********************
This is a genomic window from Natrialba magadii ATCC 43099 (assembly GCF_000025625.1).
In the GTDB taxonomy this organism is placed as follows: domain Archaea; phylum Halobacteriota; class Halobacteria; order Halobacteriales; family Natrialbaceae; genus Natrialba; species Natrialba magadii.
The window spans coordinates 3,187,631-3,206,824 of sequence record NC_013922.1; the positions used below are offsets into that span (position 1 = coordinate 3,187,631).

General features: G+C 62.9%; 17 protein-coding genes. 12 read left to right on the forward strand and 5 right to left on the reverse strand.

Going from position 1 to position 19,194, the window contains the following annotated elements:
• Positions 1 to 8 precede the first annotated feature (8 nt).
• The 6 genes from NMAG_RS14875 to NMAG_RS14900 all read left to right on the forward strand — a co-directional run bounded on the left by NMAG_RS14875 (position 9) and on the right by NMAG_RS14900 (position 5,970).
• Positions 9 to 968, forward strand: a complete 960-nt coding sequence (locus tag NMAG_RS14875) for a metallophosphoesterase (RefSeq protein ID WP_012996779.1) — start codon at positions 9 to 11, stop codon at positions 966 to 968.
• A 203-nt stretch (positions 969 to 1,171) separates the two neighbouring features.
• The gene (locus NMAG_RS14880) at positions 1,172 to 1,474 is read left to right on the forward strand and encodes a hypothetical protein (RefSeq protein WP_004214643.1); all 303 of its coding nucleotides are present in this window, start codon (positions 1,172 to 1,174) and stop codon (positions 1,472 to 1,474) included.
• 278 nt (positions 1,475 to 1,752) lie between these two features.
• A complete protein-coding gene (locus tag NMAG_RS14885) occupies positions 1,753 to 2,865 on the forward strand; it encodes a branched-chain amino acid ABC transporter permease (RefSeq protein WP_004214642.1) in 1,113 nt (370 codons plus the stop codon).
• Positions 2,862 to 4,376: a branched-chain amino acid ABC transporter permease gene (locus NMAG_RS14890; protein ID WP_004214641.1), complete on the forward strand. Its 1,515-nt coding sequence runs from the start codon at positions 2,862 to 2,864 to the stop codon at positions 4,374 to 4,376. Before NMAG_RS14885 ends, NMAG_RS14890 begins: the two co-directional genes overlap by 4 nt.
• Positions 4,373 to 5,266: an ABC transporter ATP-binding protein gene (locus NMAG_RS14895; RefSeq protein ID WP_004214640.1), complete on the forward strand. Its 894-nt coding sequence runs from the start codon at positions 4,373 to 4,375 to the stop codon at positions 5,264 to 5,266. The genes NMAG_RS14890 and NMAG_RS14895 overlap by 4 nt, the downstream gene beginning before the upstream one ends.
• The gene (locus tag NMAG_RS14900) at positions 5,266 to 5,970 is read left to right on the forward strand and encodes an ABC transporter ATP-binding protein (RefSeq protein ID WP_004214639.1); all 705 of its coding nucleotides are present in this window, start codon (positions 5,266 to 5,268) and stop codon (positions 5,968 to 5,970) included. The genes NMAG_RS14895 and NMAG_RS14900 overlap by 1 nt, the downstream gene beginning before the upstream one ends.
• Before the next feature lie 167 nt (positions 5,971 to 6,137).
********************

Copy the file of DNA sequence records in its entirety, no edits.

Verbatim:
This is a genomic window from Natrialba magadii ATCC 43099 (assembly GCF_000025625.1).
In the GTDB taxonomy this organism is placed as follows: domain Archaea; phylum Halobacteriota; class Halobacteria; order Halobacteriales; family Natrialbaceae; genus Natrialba; species Natrialba magadii.
The window spans coordinates 3,187,631-3,206,824 of sequence record NC_013922.1; the positions used below are offsets into that span (position 1 = coordinate 3,187,631).

General features: G+C 62.9%; 17 protein-coding genes. 12 read left to right on the forward strand and 5 right to left on the reverse strand.

Going from position 1 to position 19,194, the window contains the following annotated elements:
• Positions 1 to 8 precede the first annotated feature (8 nt).
• The 6 genes from NMAG_RS14875 to NMAG_RS14900 all read left to right on the forward strand — a co-directional run bounded on the left by NMAG_RS14875 (position 9) and on the right by NMAG_RS14900 (position 5,970).
• Positions 9 to 968, forward strand: a complete 960-nt coding sequence (locus tag NMAG_RS14875) for a metallophosphoesterase (RefSeq protein ID WP_012996779.1) — start codon at positions 9 to 11, stop codon at positions 966 to 968.
• A 203-nt stretch (positions 969 to 1,171) separates the two neighbouring features.
• The gene (locus NMAG_RS14880) at positions 1,172 to 1,474 is read left to right on the forward strand and encodes a hypothetical protein (RefSeq protein WP_004214643.1); all 303 of its coding nucleotides are present in this window, start codon (positions 1,172 to 1,174) and stop codon (positions 1,472 to 1,474) included.
• 278 nt (positions 1,475 to 1,752) lie between these two features.
• A complete protein-coding gene (locus tag NMAG_RS14885) occupies positions 1,753 to 2,865 on the forward strand; it encodes a branched-chain amino acid ABC transporter permease (RefSeq protein WP_004214642.1) in 1,113 nt (370 codons plus the stop codon).
• Positions 2,862 to 4,376: a branched-chain amino acid ABC transporter permease gene (locus NMAG_RS14890; protein ID WP_004214641.1), complete on the forward strand. Its 1,515-nt coding sequence runs from the start codon at positions 2,862 to 2,864 to the stop codon at positions 4,374 to 4,376. Before NMAG_RS14885 ends, NMAG_RS14890 begins: the two co-directional genes overlap by 4 nt.
• Positions 4,373 to 5,266: an ABC transporter ATP-binding protein gene (locus NMAG_RS14895; RefSeq protein ID WP_004214640.1), complete on the forward strand. Its 894-nt coding sequence runs from the start codon at positions 4,373 to 4,375 to the stop codon at positions 5,264 to 5,266. The genes NMAG_RS14890 and NMAG_RS14895 overlap by 4 nt, the downstream gene beginning before the upstream one ends.
• The gene (locus tag NMAG_RS14900) at positions 5,266 to 5,970 is read left to right on the forward strand and encodes an ABC transporter ATP-binding protein (RefSeq protein ID WP_004214639.1); all 705 of its coding nucleotides are present in this window, start codon (positions 5,266 to 5,268) and stop codon (positions 5,968 to 5,970) included. The genes NMAG_RS14895 and NMAG_RS14900 overlap by 1 nt, the downstream gene beginning before the upstream one ends.
• Before the next feature lie 167 nt (positions 5,971 to 6,137).